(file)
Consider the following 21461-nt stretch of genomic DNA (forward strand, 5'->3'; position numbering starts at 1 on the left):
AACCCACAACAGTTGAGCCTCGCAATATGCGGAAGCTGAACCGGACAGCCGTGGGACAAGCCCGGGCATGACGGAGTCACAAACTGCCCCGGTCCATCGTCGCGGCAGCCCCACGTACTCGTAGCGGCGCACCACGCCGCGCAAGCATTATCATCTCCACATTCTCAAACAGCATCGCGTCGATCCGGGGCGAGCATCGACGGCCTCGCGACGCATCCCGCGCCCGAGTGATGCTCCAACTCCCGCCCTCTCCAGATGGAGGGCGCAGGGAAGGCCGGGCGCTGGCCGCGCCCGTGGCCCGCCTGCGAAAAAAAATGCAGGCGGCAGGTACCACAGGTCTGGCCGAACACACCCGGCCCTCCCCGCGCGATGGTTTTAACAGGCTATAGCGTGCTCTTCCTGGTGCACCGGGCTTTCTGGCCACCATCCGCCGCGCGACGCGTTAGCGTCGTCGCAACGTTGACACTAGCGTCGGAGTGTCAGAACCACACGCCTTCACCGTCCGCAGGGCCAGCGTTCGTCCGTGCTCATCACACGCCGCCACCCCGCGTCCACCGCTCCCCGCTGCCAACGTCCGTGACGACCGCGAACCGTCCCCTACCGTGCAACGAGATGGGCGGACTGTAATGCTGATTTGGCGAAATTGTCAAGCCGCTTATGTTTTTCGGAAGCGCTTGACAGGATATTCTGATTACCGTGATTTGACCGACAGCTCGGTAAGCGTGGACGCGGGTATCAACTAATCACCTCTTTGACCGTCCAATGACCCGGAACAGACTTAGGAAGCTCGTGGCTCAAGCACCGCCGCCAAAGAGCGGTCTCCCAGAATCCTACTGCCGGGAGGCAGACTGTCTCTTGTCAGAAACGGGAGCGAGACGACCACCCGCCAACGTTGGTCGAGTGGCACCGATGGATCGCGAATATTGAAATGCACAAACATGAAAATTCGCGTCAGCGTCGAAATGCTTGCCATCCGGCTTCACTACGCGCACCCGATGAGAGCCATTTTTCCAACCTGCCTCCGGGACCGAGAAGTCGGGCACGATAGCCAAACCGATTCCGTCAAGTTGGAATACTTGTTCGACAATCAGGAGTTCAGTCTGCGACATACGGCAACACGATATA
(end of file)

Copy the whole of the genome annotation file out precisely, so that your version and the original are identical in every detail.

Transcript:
Consider the following 21461-nt stretch of genomic DNA (forward strand, 5'->3'; position numbering starts at 1 on the left):
AACCCACAACAGTTGAGCCTCGCAATATGCGGAAGCTGAACCGGACAGCCGTGGGACAAGCCCGGGCATGACGGAGTCACAAACTGCCCCGGTCCATCGTCGCGGCAGCCCCACGTACTCGTAGCGGCGCACCACGCCGCGCAAGCATTATCATCTCCACATTCTCAAACAGCATCGCGTCGATCCGGGGCGAGCATCGACGGCCTCGCGACGCATCCCGCGCCCGAGTGATGCTCCAACTCCCGCCCTCTCCAGATGGAGGGCGCAGGGAAGGCCGGGCGCTGGCCGCGCCCGTGGCCCGCCTGCGAAAAAAAATGCAGGCGGCAGGTACCACAGGTCTGGCCGAACACACCCGGCCCTCCCCGCGCGATGGTTTTAACAGGCTATAGCGTGCTCTTCCTGGTGCACCGGGCTTTCTGGCCACCATCCGCCGCGCGACGCGTTAGCGTCGTCGCAACGTTGACACTAGCGTCGGAGTGTCAGAACCACACGCCTTCACCGTCCGCAGGGCCAGCGTTCGTCCGTGCTCATCACACGCCGCCACCCCGCGTCCACCGCTCCCCGCTGCCAACGTCCGTGACGACCGCGAACCGTCCCCTACCGTGCAACGAGATGGGCGGACTGTAATGCTGATTTGGCGAAATTGTCAAGCCGCTTATGTTTTTCGGAAGCGCTTGACAGGATATTCTGATTACCGTGATTTGACCGACAGCTCGGTAAGCGTGGACGCGGGTATCAACTAATCACCTCTTTGACCGTCCAATGACCCGGAACAGACTTAGGAAGCTCGTGGCTCAAGCACCGCCGCCAAAGAGCGGTCTCCCAGAATCCTACTGCCGGGAGGCAGACTGTCTCTTGTCAGAAACGGGAGCGAGACGACCACCCGCCAACGTTGGTCGAGTGGCACCGATGGATCGCGAATATTGAAATGCACAAACATGAAAATTCGCGTCAGCGTCGAAATGCTTGCCATCCGGCTTCACTACGCGCACCCGATGAGAGCCATTTTTCCAACCTGCCTCCGGGACCGAGAAGTCGGGCACGATAGCCAAACCGATTCCGTCAAGTTGGAATACTTGTTCGACAATCAGGAGTTCAGTCTGCGACATACGGCAACACGATATA